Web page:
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I saw the pattern growing because they added 1 dot to the middle of the shape and 2 on the top right and 2 on the top left.”

“I saw the pattern growing by adding 5 to each one.”

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“They look like backwards Cs”, said a student after I circle the 5 dots the student had pointed to.

We started seeing Cs and backward Cs. Seeing the 5 dots that were added to the previous figure in different places.

“But the first figure has 8.” said one student.

Then…” I see that there are the same number of boxes as the number of the figure.” says one student.

Yes! Somebody saw the relationship between the figure and dots. Best part, it was a student that doesn’t typically have all the answers.

“Wait, look. The first figure has a C of 5 dots too! Plus 3 extra dots.”

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” Wait, there are the same number of Cs as the number of the figure.”

So then, I helped them write what they said algebraically. So, what is the same in all the figures? I asked

“3 dots”

What do we add to the 3?

“A C”

“5 dots”

“the figure number times 5.”

photo 2-30

Ok, so figure 2 is 3 +  2 times 5. and Figure 3 is 3 + 3 times 5. So what would Figure x be? ” 3 + x times 5″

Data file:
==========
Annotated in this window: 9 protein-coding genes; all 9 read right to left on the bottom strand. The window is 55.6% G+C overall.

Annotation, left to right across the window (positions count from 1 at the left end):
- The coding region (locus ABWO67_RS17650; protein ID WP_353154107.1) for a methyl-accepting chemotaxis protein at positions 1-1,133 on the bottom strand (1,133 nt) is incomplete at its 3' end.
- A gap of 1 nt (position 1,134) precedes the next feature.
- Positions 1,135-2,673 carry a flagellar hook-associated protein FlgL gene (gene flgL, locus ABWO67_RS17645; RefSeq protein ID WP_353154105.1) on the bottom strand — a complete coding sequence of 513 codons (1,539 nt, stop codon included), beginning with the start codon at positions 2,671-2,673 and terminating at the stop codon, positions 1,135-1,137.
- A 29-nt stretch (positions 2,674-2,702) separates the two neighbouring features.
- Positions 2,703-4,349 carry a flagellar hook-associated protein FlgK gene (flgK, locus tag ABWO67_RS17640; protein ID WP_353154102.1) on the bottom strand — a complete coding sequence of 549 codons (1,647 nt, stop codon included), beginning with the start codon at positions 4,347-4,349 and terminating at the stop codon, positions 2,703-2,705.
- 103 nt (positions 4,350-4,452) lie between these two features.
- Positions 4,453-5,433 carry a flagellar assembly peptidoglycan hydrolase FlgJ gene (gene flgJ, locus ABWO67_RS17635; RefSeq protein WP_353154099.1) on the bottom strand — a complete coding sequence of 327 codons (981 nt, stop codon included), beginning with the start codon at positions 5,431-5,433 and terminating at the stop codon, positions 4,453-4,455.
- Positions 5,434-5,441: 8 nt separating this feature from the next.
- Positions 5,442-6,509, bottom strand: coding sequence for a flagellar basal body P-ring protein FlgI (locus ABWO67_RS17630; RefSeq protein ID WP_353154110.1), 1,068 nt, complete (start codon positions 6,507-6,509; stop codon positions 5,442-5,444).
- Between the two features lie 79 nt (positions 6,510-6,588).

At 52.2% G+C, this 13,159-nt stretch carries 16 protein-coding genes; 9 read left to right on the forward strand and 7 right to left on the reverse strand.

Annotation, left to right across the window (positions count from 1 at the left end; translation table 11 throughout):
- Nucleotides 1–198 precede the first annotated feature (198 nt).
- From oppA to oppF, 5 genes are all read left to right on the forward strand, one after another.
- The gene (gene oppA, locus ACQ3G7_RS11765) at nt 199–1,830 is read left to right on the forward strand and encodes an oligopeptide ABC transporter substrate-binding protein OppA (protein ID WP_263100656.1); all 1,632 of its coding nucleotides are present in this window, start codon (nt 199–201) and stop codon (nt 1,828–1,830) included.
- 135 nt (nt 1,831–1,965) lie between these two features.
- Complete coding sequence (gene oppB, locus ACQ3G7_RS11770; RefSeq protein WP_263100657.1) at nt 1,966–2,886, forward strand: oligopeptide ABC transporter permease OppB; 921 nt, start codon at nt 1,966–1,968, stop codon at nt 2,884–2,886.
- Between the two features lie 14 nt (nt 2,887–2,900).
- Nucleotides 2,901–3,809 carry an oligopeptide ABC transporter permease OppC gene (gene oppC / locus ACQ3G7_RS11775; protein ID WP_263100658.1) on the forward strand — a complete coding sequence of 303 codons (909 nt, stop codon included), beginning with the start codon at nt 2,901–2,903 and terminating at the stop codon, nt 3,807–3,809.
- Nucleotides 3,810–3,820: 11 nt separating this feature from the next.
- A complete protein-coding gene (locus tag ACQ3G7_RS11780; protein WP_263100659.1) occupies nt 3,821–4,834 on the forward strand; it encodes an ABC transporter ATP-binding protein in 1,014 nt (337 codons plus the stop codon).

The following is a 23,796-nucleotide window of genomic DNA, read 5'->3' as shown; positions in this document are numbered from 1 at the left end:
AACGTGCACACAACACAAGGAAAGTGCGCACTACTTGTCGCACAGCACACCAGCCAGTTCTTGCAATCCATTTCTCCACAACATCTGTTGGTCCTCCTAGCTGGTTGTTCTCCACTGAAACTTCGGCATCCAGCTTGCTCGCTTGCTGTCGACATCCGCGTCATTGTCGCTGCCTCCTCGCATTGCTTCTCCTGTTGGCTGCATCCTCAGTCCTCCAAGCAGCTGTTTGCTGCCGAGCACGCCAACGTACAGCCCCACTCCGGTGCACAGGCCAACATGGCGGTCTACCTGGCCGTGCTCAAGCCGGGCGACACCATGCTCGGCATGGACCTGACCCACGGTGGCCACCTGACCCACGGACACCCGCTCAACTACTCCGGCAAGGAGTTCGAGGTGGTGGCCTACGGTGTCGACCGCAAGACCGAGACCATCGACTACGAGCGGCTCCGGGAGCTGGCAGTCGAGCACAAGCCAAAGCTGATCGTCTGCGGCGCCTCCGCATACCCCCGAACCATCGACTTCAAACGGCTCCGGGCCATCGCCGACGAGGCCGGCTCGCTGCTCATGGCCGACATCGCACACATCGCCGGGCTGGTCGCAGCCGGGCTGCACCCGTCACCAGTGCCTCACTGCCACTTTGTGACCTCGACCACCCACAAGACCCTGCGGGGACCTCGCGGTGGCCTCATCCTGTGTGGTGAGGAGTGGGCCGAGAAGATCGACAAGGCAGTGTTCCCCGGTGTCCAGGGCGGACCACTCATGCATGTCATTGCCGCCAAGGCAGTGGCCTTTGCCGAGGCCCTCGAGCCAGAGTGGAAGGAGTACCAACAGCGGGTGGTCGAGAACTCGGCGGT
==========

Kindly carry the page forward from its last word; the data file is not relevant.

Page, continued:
We test it. Then we write an equation for the first way of seeing the pattern. 5 (x-1) plus the original 8. How can they both be true? We review the distributive property using area models and see that 5(x-1) + 8 is equal to 5x -5 +8 and that is equal to 5x + 3 which is equal to 3 + 5x

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That was our Warm Up! Ok, it took the entire hour. Should I have spent all that time? Did they all understand? I’m sure not. Did a large group of them? Yes. Did they all see a pattern and see some type of growth? Yes! Everyone had success.

Were there things I could have done better? Umm….yes! I hadn’t thought about how I would record everything and the space I needed, soI was writing on 5 different pieces of paper and drawing each figure. Waste of time!!!!

But, thank goodness for week 2! I had my board planned, pre-drew three sets with space underneath each for space to write the equation. I had multiple colors ready and had thought about how I would circle or notate when students shared their strategies. What was the result?


Understanding! Lesson learned…plan your board! Now I just have to teach them what the equal sign means!  Stay tuned for that one!